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The mammalian gammaretroviruses gibbon ape leukemia virus (GALV) and feline leukemia virus subgroup B (FeLV-B) can use the same receptor, Pit1, to infect human cells. A highly polymorphic nine-residue sequence within Pit1, designated region A, has been proposed as the virus binding site, because mutations in this region abolish Pit1-mediated cellular(More)
Human PiT2 (PiT2) is a multiple-membrane-spanning protein that functions as a type III sodium phosphate cotransporter and as the receptor for amphotropic murine leukemia virus (A-MuLV). Human PiT1 (PiT1), another type III sodium phosphate cotransporter, is a highly related protein that functions as a receptor for gibbon ape leukemia virus but not for(More)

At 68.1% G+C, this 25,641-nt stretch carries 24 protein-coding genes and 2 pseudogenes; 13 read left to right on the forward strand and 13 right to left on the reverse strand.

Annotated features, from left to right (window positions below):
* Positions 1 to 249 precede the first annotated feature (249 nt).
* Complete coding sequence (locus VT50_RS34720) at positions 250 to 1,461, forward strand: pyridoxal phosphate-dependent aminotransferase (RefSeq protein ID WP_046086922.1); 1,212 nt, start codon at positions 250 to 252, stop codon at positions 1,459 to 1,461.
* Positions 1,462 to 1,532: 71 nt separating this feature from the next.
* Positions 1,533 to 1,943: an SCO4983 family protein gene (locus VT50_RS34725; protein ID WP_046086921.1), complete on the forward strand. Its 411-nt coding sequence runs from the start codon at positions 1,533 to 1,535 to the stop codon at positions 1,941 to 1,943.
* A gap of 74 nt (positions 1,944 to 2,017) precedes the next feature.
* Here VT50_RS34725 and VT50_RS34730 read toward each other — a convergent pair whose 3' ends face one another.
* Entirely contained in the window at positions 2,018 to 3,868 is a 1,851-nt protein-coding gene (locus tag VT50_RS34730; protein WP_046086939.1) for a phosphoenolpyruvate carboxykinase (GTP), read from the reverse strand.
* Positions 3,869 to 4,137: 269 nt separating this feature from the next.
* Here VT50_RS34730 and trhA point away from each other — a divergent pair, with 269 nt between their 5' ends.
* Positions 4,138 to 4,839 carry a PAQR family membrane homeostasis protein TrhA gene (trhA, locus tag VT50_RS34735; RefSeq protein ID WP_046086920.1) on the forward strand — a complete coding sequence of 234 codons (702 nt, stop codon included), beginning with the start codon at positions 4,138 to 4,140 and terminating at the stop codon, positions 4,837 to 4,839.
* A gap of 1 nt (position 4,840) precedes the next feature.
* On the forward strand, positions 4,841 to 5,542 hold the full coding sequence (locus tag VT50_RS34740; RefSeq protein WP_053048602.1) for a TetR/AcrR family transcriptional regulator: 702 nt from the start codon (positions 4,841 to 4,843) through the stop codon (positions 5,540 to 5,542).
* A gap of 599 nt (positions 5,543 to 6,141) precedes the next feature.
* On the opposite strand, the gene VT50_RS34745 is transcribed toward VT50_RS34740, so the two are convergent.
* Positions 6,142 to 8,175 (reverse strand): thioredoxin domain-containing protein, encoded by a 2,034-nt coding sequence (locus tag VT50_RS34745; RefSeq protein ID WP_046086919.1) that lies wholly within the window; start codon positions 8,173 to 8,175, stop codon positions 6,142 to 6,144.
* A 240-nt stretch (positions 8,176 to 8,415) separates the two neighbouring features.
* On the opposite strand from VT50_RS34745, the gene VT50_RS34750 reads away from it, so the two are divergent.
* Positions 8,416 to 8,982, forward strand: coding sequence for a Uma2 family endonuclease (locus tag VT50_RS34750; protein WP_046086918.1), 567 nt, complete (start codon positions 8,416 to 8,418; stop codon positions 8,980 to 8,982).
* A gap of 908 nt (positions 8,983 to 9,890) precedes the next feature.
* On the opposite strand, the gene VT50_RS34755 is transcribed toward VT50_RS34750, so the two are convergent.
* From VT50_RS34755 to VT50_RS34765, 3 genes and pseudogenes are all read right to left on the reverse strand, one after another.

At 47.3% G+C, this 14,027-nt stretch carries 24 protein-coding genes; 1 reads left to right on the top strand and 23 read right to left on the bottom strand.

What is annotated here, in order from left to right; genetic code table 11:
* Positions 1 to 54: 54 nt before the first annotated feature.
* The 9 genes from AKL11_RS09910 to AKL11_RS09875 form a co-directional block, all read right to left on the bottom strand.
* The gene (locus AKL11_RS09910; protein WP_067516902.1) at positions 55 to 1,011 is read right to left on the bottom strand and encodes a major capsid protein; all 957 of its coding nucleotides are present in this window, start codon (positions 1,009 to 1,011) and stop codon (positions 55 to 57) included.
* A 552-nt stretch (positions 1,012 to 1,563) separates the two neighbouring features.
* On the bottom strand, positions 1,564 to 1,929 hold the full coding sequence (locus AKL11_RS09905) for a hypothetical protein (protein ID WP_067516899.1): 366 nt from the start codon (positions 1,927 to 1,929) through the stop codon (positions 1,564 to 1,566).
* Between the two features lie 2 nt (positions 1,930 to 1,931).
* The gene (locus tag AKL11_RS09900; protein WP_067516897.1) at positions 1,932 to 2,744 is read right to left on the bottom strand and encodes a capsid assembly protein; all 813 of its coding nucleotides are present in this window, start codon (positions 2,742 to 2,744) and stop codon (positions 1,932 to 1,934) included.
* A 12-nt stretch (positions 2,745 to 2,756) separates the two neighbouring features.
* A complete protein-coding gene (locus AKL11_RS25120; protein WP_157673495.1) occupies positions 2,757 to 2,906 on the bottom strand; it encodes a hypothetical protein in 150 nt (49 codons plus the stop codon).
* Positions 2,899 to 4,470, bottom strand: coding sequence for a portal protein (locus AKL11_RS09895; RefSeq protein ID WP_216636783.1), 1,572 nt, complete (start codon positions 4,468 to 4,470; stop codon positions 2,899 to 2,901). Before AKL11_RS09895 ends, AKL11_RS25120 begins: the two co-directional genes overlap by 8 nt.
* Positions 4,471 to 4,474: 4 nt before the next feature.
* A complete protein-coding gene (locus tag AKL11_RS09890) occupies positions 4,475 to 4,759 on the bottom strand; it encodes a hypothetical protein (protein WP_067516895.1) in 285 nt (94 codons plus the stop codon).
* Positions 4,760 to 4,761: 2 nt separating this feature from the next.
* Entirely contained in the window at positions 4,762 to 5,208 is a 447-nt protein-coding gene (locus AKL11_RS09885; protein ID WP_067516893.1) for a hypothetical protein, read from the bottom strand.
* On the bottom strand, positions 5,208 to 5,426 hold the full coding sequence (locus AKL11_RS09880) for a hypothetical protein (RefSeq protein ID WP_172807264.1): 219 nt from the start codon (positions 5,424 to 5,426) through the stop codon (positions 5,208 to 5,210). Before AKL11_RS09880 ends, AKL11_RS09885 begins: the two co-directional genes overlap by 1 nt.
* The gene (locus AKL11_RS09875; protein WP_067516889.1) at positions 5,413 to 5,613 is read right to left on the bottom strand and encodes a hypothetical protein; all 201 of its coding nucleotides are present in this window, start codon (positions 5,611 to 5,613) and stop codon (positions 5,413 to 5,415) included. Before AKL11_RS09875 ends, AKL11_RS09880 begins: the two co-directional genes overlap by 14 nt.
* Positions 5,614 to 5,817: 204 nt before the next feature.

BACKGROUND Gammaretroviruses and gammaretroviral vectors, in contrast to lentiviruses and lentiviral vectors, are reported to be restricted in their ability to infect growth-arrested cells. The block to this restriction has never been clearly defined. The original assessment of the inability of gammaretroviruses and gammaretroviral vectors to infect(More)
Therapeutic gene delivery mediated by retroviral vectors has the advantage of stable integration into the host genome. A major safety concern for gene delivery achieved by murine leukemia virus (MLV)-based retroviral vectors is the activation of adjacent cellular genes including oncogenes following integration into the host genome. Self-inactivating (SIN)(More)
The spatial organization of chromosomes in the nuclear space is an extensively studied field that relies on measurements of structural features and 3D positions of chromosomes with high precision and robustness. However, no tools are currently available to image and analyze chromosome territories in a high-throughput format. Here, we have developed(More)
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